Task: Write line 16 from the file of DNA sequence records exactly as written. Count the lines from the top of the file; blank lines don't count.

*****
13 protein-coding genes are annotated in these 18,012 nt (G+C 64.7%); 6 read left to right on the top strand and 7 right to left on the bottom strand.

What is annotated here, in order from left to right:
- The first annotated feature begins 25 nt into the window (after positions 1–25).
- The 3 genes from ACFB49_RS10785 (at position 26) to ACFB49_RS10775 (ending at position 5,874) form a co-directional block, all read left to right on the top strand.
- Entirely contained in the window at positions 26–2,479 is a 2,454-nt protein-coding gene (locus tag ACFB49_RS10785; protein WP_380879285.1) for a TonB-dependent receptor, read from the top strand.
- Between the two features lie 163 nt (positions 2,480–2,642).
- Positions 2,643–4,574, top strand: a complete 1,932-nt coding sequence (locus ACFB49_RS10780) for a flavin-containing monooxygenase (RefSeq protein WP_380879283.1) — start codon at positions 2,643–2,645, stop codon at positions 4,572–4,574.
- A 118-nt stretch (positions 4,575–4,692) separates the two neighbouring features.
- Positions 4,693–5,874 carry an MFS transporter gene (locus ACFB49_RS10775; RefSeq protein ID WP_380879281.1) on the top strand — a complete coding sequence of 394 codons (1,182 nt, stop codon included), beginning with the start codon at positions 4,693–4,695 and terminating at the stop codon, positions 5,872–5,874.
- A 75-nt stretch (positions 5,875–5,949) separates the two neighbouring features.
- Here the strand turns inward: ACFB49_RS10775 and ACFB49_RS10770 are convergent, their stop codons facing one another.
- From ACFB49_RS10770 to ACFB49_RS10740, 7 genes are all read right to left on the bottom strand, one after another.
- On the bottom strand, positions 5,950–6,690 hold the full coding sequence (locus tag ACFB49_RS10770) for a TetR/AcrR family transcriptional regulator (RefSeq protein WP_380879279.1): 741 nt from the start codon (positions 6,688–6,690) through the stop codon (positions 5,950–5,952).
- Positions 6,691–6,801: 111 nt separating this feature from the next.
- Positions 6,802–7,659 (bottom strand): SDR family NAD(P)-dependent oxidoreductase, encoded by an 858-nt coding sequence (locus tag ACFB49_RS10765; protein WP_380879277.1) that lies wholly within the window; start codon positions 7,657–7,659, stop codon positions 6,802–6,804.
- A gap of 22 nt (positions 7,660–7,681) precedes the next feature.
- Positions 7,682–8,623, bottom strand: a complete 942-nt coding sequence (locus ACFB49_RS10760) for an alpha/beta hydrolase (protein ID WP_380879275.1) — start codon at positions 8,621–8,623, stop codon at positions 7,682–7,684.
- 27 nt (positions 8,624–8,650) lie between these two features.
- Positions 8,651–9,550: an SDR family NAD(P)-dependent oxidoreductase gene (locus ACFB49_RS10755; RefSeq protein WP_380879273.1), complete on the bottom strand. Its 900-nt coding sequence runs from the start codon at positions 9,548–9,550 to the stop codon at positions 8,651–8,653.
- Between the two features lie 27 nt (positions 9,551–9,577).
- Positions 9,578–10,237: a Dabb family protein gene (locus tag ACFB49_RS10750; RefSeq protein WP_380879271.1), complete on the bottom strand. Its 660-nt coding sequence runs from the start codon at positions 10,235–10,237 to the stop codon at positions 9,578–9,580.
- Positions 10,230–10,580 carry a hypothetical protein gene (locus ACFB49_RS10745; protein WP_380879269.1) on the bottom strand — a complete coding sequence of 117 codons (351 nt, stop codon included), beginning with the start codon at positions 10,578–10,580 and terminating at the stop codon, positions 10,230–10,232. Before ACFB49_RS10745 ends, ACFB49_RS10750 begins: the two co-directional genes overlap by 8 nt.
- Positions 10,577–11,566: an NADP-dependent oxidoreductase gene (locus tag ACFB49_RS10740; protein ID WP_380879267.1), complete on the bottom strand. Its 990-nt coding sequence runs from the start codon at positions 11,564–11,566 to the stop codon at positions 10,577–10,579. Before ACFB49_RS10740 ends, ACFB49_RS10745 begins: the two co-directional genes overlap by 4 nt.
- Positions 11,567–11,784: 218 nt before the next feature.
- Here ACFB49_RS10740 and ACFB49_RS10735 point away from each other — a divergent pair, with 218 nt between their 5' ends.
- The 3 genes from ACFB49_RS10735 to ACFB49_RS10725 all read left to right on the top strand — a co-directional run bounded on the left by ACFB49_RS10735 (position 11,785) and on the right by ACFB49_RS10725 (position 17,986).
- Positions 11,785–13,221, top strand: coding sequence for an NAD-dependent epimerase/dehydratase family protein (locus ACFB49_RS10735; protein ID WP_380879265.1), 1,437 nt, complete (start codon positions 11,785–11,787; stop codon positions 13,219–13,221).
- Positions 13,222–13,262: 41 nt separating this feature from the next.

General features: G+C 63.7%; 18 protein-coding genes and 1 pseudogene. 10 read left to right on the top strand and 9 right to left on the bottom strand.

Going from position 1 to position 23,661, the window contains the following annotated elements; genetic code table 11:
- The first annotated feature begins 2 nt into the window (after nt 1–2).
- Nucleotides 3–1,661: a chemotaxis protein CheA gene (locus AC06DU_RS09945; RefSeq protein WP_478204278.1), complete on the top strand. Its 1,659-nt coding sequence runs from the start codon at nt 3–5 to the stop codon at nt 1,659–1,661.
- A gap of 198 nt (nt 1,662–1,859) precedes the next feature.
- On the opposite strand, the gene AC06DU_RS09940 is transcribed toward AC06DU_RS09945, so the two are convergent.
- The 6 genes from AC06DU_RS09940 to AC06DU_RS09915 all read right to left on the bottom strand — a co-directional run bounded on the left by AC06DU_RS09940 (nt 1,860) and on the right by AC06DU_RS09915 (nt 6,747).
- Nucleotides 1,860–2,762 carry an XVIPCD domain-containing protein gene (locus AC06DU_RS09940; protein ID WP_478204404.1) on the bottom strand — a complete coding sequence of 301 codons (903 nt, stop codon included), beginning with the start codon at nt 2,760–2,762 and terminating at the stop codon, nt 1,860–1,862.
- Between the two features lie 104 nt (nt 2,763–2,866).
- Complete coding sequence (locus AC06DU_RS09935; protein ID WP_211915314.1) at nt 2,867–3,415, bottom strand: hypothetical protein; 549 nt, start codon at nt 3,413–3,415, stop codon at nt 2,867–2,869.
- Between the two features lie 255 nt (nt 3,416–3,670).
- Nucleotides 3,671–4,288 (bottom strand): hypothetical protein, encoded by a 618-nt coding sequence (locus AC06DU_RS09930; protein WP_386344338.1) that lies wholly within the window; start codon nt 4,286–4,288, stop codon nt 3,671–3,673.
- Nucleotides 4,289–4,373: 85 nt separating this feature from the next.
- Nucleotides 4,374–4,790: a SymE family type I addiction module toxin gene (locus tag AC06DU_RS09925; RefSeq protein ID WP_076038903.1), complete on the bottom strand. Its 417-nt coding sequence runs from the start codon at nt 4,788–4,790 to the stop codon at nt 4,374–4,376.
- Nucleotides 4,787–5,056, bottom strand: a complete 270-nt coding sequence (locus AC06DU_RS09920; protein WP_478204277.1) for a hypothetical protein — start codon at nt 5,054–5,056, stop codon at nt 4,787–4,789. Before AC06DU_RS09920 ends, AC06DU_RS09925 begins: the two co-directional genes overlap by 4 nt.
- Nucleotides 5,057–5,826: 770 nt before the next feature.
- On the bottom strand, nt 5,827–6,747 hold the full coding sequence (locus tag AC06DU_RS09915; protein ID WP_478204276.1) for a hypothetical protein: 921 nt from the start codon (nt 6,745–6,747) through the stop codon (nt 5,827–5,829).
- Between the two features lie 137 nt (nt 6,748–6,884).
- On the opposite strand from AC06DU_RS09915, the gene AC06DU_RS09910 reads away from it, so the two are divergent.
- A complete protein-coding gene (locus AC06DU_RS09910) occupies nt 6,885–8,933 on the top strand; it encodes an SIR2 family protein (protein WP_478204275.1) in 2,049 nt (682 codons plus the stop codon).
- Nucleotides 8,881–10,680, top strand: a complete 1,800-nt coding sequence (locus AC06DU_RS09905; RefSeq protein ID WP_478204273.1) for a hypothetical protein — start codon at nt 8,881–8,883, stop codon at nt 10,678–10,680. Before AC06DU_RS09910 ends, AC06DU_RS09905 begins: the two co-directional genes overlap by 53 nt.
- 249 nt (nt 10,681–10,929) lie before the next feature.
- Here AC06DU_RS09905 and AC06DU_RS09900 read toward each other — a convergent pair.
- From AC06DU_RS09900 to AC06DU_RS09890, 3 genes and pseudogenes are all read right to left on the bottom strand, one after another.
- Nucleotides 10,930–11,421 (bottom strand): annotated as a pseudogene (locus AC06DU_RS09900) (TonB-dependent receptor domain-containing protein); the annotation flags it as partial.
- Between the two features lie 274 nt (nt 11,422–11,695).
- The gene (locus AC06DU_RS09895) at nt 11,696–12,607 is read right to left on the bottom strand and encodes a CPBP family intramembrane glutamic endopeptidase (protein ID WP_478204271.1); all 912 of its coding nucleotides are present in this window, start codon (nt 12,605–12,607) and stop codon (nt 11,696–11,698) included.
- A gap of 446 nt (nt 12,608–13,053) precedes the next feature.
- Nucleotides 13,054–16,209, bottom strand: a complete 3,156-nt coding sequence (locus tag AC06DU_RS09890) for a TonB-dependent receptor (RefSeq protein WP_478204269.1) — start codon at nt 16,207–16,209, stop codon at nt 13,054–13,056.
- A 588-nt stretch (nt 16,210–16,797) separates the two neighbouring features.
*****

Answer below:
- A gap of 22 nt (positions 7,660–7,681) precedes the next feature.